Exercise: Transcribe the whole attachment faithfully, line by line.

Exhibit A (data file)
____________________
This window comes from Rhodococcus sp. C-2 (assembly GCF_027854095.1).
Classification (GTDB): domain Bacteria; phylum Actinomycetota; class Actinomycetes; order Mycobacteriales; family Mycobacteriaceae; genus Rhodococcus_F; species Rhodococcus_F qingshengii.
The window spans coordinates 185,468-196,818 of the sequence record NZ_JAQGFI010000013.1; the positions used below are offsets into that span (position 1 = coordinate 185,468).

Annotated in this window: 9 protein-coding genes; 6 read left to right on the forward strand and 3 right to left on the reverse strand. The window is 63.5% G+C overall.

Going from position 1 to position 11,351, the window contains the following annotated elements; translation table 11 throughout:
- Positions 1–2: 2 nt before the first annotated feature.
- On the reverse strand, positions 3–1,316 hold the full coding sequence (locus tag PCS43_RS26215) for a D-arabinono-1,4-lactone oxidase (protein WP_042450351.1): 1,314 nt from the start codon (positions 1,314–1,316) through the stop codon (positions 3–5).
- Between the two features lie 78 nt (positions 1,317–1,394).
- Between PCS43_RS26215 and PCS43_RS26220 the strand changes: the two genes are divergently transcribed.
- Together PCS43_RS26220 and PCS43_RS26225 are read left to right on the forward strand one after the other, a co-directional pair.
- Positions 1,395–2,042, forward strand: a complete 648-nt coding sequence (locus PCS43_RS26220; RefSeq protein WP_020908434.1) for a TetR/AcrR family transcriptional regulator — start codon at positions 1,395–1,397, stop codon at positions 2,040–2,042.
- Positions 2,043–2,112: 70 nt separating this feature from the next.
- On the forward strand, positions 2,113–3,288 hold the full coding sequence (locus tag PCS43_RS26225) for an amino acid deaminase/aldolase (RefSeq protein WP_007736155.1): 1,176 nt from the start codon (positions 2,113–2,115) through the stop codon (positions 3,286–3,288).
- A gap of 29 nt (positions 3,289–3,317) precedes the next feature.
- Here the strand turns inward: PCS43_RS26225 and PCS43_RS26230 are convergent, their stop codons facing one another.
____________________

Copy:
This window comes from Rhodococcus sp. C-2 (assembly GCF_027854095.1).
Classification (GTDB): domain Bacteria; phylum Actinomycetota; class Actinomycetes; order Mycobacteriales; family Mycobacteriaceae; genus Rhodococcus_F; species Rhodococcus_F qingshengii.
The window spans coordinates 185,468-196,818 of the sequence record NZ_JAQGFI010000013.1; the positions used below are offsets into that span (position 1 = coordinate 185,468).

Annotated in this window: 9 protein-coding genes; 6 read left to right on the forward strand and 3 right to left on the reverse strand. The window is 63.5% G+C overall.

Going from position 1 to position 11,351, the window contains the following annotated elements; translation table 11 throughout:
- Positions 1–2: 2 nt before the first annotated feature.
- On the reverse strand, positions 3–1,316 hold the full coding sequence (locus tag PCS43_RS26215) for a D-arabinono-1,4-lactone oxidase (protein WP_042450351.1): 1,314 nt from the start codon (positions 1,314–1,316) through the stop codon (positions 3–5).
- Between the two features lie 78 nt (positions 1,317–1,394).
- Between PCS43_RS26215 and PCS43_RS26220 the strand changes: the two genes are divergently transcribed.
- Together PCS43_RS26220 and PCS43_RS26225 are read left to right on the forward strand one after the other, a co-directional pair.
- Positions 1,395–2,042, forward strand: a complete 648-nt coding sequence (locus PCS43_RS26220; RefSeq protein WP_020908434.1) for a TetR/AcrR family transcriptional regulator — start codon at positions 1,395–1,397, stop codon at positions 2,040–2,042.
- Positions 2,043–2,112: 70 nt separating this feature from the next.
- On the forward strand, positions 2,113–3,288 hold the full coding sequence (locus tag PCS43_RS26225) for an amino acid deaminase/aldolase (RefSeq protein WP_007736155.1): 1,176 nt from the start codon (positions 2,113–2,115) through the stop codon (positions 3,286–3,288).
- A gap of 29 nt (positions 3,289–3,317) precedes the next feature.
- Here the strand turns inward: PCS43_RS26225 and PCS43_RS26230 are convergent, their stop codons facing one another.